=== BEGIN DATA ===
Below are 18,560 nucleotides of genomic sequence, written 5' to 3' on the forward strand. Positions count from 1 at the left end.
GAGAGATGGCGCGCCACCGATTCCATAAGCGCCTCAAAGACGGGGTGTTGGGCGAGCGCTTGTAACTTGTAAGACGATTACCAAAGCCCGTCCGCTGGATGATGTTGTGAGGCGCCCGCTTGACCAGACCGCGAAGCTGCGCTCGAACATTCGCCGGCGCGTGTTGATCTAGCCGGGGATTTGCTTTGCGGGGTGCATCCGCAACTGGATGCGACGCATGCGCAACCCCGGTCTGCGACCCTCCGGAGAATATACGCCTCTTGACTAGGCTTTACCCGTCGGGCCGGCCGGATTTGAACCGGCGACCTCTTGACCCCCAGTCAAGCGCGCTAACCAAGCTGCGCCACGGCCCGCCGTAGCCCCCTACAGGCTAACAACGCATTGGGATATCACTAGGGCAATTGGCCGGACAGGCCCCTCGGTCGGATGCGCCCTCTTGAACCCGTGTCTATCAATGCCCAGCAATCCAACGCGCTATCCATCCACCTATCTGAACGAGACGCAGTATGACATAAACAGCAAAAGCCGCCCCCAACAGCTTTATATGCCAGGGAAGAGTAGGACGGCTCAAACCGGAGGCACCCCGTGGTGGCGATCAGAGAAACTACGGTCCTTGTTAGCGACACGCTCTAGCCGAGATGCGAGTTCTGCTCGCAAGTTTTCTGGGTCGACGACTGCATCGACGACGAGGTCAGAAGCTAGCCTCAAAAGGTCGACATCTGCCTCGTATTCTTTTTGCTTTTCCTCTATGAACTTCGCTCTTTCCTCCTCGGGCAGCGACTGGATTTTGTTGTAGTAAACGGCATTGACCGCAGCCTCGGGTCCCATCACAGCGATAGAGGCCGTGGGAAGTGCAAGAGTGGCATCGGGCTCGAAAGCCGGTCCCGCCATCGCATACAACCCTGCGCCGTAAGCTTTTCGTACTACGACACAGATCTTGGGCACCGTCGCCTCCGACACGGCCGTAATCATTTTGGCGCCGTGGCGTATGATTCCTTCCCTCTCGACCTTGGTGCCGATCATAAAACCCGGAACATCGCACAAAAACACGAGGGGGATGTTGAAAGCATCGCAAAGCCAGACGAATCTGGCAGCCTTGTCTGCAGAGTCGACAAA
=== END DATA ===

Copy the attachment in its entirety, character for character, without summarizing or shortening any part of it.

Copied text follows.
Below are 18,560 nucleotides of genomic sequence, written 5' to 3' on the forward strand. Positions count from 1 at the left end.
GAGAGATGGCGCGCCACCGATTCCATAAGCGCCTCAAAGACGGGGTGTTGGGCGAGCGCTTGTAACTTGTAAGACGATTACCAAAGCCCGTCCGCTGGATGATGTTGTGAGGCGCCCGCTTGACCAGACCGCGAAGCTGCGCTCGAACATTCGCCGGCGCGTGTTGATCTAGCCGGGGATTTGCTTTGCGGGGTGCATCCGCAACTGGATGCGACGCATGCGCAACCCCGGTCTGCGACCCTCCGGAGAATATACGCCTCTTGACTAGGCTTTACCCGTCGGGCCGGCCGGATTTGAACCGGCGACCTCTTGACCCCCAGTCAAGCGCGCTAACCAAGCTGCGCCACGGCCCGCCGTAGCCCCCTACAGGCTAACAACGCATTGGGATATCACTAGGGCAATTGGCCGGACAGGCCCCTCGGTCGGATGCGCCCTCTTGAACCCGTGTCTATCAATGCCCAGCAATCCAACGCGCTATCCATCCACCTATCTGAACGAGACGCAGTATGACATAAACAGCAAAAGCCGCCCCCAACAGCTTTATATGCCAGGGAAGAGTAGGACGGCTCAAACCGGAGGCACCCCGTGGTGGCGATCAGAGAAACTACGGTCCTTGTTAGCGACACGCTCTAGCCGAGATGCGAGTTCTGCTCGCAAGTTTTCTGGGTCGACGACTGCATCGACGACGAGGTCAGAAGCTAGCCTCAAAAGGTCGACATCTGCCTCGTATTCTTTTTGCTTTTCCTCTATGAACTTCGCTCTTTCCTCCTCGGGCAGCGACTGGATTTTGTTGTAGTAAACGGCATTGACCGCAGCCTCGGGTCCCATCACAGCGATAGAGGCCGTGGGAAGTGCAAGAGTGGCATCGGGCTCGAAAGCCGGTCCCGCCATCGCATACAACCCTGCGCCGTAAGCTTTTCGTACTACGACACAGATCTTGGGCACCGTCGCCTCCGACACGGCCGTAATCATTTTGGCGCCGTGGCGTATGATTCCTTCCCTCTCGACCTTGGTGCCGATCATAAAACCCGGAACATCGCACAAAAACACGAGGGGGATGTTGAAAGCATCGCAAAGCCAGACGAATCTGGCAGCCTTGTCTGCAGAGTCGACAAA